[Python-Dev] Updates to PEP 471, the os.scandir() proposal
victor.stinner at gmail.com
Thu Jul 10 02:15:58 CEST 2014
2014-07-09 17:29 GMT+02:00 Ben Hoyt <benhoyt at gmail.com>:
>> Would this not "break" the tree size script being discussed in the
>> other thread, as it would follow links and include linked directories
>> in the "size" of the tree?
The get_tree_size() function in the PEP would use: "if not
entry.is_symlink() and entry.is_dir():".
Note: First I wrote "if entry.is_dir() and not entry.is_symlink():",
but this syntax is slower on Linux because is_dir() has to call
Adding an optional keyword to DirEntry.is_dir() would allow to write
"if entry.is_dir(follow_symlink=False)", but it looks like a micro
optimization and as I said, I prefer to stick to pathlib.Path API
(which was already heavily discussed in its PEP). Anyway, this case is
rare (I explain that below), we should not worry too much about it.
> Yeah, I agree. Victor -- I don't think the DirEntry is_X() methods (or
> attributes) should mimic the link-following os.path.isdir() at all.
> You want the type of the entry, not the type of the source.
On UNIX, a symlink to a directory is expected to behave like a
directory. For example, in a file browser, you should enter in the
linked directory when you click on a symlink to a directory.
There are only a few cases where you want to handle symlinks
differently: archive (ex: tar), compute the size of a directory (ex:
du does not follow symlinks by default, du -L follows them), remove a
You should do a short poll in the Python stdlib and on the Internet to
check what is the most common check.
Examples of the Python stdlib:
- zipfile: listdir + os.path.isdir
- pkgutil: listdir + os.path.isdir
- unittest.loader: listdir + os.path.isdir and os.path.isfile
- http.server: listdir + os.path.isdir, it also uses os.path.islink: "
Append / for directories or @ for symbolic links "
- idlelib.GrepDialog: listdir + os.path.isdir
- compileall: listdir + os.path.isdir and "os.path.isdir(fullname) and
not os.path.islink(fullname)" <= don't follow symlinks to directories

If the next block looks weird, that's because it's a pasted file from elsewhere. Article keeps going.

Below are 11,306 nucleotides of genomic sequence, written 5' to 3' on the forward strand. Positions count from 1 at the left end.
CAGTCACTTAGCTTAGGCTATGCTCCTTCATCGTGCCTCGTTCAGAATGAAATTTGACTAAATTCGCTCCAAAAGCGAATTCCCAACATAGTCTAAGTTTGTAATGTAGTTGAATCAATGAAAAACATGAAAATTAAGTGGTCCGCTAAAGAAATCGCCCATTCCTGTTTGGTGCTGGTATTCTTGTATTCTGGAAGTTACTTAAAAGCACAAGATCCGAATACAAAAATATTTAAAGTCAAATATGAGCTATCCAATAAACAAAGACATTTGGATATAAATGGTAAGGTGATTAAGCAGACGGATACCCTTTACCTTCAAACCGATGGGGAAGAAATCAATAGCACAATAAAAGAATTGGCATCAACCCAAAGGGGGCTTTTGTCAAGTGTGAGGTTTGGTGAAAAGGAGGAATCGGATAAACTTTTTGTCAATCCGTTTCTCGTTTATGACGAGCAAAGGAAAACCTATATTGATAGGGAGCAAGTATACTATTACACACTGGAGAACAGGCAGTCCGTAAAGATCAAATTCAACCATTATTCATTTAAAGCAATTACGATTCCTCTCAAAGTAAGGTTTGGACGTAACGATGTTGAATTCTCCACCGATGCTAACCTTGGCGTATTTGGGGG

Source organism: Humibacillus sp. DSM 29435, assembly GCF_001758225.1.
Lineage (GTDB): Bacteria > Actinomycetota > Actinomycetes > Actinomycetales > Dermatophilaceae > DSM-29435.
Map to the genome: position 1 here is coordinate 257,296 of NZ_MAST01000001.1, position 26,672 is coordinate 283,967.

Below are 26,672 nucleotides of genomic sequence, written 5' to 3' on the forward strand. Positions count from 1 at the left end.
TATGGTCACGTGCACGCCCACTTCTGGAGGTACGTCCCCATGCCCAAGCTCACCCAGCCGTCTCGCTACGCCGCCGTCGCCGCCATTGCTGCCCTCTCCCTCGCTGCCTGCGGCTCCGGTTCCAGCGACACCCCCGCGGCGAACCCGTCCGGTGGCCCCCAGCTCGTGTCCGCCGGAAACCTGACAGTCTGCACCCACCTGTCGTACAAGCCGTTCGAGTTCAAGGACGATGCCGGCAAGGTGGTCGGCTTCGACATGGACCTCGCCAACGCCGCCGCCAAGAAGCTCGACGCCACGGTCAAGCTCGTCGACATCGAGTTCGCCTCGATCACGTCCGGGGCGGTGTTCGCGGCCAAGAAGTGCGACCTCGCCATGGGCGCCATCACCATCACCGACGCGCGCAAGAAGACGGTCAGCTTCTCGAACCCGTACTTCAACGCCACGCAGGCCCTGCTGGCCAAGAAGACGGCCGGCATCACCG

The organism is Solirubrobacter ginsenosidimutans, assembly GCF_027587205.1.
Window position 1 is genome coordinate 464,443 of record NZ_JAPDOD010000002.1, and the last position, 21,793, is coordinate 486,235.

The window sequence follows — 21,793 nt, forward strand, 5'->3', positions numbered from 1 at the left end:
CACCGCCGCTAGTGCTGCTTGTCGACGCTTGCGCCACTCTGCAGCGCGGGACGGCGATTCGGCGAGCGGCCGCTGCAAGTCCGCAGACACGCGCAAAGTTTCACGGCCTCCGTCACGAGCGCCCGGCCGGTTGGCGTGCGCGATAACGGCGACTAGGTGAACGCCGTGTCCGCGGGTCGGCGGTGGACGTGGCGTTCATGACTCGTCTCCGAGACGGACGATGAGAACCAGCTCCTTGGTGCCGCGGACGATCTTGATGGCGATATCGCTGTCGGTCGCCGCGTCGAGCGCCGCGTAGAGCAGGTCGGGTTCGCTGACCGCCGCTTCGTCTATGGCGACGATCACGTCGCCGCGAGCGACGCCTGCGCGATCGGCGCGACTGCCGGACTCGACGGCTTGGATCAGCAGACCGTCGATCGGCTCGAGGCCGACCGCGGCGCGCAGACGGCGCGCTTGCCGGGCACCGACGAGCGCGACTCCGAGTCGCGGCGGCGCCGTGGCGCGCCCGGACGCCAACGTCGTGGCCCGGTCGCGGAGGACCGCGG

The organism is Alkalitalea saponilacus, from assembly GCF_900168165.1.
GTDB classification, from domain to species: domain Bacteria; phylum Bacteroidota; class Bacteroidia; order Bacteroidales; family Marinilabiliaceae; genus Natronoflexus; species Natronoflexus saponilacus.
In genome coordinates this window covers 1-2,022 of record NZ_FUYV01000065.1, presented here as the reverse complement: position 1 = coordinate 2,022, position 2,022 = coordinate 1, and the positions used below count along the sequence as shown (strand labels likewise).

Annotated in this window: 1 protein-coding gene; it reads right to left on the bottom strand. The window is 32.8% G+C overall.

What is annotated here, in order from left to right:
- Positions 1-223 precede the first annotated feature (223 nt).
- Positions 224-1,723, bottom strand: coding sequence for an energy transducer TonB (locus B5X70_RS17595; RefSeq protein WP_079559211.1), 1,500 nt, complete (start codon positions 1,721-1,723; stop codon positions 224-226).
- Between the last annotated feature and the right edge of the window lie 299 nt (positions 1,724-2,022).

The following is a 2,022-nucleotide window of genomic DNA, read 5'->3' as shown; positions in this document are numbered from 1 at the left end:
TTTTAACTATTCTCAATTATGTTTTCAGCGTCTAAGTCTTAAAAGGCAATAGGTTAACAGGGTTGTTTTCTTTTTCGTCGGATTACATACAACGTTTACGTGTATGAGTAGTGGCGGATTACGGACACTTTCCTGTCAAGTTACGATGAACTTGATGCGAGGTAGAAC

- shutil (copytree): listdir + os.path.isdir + os.path.islink
- shutil (rmtree): listdir + os.lstat() + stat.S_ISDIR(mode) <= don't
follow symlinks to directories
- mailbox: listdir + os.path.isdir
- tabnanny: listdir + os.path.isdir
- os.walk: listdir + os.path.isdir + os.path.islink <= don't follow
symlinks to directories by default, but the behaviour is configurable
... but symlinks to directories are added to the "dirs" list (not all
symlinks, only symlinks to directories)
- setup.py: listdir + os.path.isfile
In this list of 12 examples, only compileall, shutil.rmtree and
os.walk check if entries are symlinks. compileall starts by checking
"if not os.path.isdir(fullname):" which follows symlinks. os.walk()
starts by checking "if os.path.isdir(name):" which follows symlinks. I
consider that only one case on 12 (8.3%) doesn't follow symlinks.
If entry.is_dir() doesn't follow symlinks, the other 91.7% will need
to be modified to use "if entry.is_dir() or (entry.is_link() and
os.path.is_dir(entry.full_name)):" to keep the same behaviour :-(
> Otherwise, as Paul says, you are essentially forced to follow links,
> and os.walk(followlinks=False), which is the default, can't do the
> right thing.
os.walk() and get_tree_size() are good users of scandir(), but they
are recursive functions. It means that you may handle symlinks
differently, os.walk() gives the choice to follow or not symlinks for
Recursive functions are rare. The most common case is to list files of
a single directory and then filter files depending on various filters
(is a file? is a directory? match the file name? ...). In such use
case, you don't "care" of symlinks (you want to follow them).
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